Is Coursera Facebook, Amazon, or Pets.com? |e-Literate
Ottway Ducard stashed this in education
"Before I get started, let me just say that Phil can vouch for the fact that I had already planned to use “Pets.com” in the title of this post before MIT Technology Review used it in their article on Minerva. As we’ll see, there are reasons to reach for that particular analogy at this particular moment in educational technology.
Anyway, it’s an uncomfortable truth for educational folks that one of the principal innovations of the xMOOC is the store front. It is the ability to find courses in a catalog. If you look at what Coursera is right now from a platform perspective, it is primarily a store front on top of an LMS. The same could be said of edX. And as Phil and I have both written about recently, this is also the primary innovation in Instructure’s Canvas Network. I don’t expect that innovations in MOOC platforms to stay confined to the store front in the long run; for example, Daphne Koller, the co-CEO of Coursera, is also a leading expert in Bayesian machine learning. I think the scale of usage will drive other innovations. But right now, it’s the store front that is the most obvious differentiator between an LMS and a MOOC platform. As we game out which of the various xMOOC entrants will be successful, it’s important to understand how the store front works and the degree to which the growth of one dominant platform could impact the ways that colleges and universities function. I think there are at least three possibilities."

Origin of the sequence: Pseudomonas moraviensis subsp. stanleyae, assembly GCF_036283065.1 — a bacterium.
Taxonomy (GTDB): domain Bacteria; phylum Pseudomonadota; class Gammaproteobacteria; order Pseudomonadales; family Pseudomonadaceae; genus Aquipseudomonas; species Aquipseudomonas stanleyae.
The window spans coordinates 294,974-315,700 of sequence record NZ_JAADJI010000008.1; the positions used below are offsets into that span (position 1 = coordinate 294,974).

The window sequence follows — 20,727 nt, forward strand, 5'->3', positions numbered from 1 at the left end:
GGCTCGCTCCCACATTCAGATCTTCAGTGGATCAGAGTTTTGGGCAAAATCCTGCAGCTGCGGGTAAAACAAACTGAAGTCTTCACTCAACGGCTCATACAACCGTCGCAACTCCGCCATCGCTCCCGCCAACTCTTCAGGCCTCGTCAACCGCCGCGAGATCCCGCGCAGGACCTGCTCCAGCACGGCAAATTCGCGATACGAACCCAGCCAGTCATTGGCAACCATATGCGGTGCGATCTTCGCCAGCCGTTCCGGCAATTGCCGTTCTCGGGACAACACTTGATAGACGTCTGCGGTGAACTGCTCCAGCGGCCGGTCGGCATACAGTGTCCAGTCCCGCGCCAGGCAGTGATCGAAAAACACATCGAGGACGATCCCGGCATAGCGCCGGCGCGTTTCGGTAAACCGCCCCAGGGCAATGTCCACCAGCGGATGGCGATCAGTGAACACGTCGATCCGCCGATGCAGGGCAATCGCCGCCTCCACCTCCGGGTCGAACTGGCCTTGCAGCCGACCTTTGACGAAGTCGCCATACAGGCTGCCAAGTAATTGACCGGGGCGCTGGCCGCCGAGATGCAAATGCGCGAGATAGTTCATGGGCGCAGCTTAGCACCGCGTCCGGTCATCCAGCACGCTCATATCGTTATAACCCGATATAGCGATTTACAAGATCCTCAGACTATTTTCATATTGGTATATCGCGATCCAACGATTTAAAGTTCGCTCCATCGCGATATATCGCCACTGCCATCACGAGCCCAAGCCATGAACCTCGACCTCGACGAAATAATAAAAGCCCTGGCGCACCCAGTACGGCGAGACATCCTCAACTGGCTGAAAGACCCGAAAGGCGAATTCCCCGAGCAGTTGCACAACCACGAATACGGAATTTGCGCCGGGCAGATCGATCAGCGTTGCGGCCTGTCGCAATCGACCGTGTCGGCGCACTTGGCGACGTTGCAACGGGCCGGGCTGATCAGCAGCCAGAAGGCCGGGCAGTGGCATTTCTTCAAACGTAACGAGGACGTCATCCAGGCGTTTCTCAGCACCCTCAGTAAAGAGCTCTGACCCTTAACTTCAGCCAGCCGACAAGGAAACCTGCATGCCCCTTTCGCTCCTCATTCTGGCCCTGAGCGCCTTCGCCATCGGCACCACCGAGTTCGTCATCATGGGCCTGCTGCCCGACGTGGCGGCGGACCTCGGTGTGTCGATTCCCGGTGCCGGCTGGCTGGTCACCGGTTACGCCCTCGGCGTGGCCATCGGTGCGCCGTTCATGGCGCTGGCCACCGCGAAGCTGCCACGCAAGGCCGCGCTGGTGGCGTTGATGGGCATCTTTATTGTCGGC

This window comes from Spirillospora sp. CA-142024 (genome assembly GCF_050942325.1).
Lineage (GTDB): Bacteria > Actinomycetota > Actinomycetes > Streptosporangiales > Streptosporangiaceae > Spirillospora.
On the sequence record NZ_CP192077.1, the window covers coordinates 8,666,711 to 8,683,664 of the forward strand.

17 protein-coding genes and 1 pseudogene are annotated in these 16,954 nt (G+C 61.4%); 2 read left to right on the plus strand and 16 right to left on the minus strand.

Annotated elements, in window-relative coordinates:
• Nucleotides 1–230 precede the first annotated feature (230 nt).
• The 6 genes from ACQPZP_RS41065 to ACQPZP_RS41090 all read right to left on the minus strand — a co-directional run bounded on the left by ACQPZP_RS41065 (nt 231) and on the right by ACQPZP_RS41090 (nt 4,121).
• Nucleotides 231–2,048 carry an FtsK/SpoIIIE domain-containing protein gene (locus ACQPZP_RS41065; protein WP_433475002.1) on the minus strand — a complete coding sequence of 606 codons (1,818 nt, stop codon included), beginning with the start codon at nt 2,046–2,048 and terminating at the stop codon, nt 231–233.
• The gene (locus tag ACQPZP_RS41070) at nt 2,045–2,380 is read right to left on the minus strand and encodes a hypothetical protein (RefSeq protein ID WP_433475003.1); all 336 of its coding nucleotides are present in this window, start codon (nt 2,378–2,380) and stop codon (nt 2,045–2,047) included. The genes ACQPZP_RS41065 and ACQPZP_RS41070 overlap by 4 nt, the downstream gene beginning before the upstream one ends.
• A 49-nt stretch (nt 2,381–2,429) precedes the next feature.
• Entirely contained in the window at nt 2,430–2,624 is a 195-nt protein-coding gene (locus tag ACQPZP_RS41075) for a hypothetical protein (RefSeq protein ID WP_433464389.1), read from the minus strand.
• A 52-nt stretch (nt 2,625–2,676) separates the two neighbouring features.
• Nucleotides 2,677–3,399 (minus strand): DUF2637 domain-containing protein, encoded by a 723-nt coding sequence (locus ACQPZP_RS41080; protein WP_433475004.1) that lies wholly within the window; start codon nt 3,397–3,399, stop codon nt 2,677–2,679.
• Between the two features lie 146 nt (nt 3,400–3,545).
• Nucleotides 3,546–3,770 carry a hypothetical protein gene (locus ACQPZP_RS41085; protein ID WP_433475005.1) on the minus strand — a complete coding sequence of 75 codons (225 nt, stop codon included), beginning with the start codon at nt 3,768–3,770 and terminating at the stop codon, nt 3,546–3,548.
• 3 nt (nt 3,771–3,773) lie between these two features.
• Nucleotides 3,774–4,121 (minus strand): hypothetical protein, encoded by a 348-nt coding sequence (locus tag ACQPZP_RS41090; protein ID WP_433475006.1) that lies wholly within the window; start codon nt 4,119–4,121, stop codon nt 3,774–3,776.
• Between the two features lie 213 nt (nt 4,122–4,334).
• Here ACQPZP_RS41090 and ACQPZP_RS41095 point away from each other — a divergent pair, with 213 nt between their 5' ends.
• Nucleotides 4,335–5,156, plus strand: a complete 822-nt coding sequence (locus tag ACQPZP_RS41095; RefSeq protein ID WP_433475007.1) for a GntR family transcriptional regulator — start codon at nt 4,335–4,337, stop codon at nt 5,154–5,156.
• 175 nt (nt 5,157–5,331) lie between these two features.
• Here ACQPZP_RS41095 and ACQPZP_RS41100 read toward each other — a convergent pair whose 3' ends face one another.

So what should students today do?
Try a MOOC or stick with a traditional college?
This is what a smart student would do. Realize that Gen. Ed is bull. College basically boils down to 16 weeks.
First, decide if you want a degree : teacher, doctor, lawyer, professor, research, special agent, military officer, et. al
If not, decide what profession.
Once decided, find something like http://devbootcamp.com and pay $12k and get your job as a software engineer right out of high school. Save cash, so when the inevitable time comes that software engineers are no longer in high demand, you can afford to pay for recertification, training, or accreditation necessary to transition.
That's option 1.
Option 2. Use MOOCs to study for AP and CLEP exams. Take all the AP and CLEP exams possible to pass out of general education. Spend only 1-2 years in college focused on major/baccalaureate course work.
Option 3. Use MOOCs as a supplement to your in-classroom learning and to scratch new itches.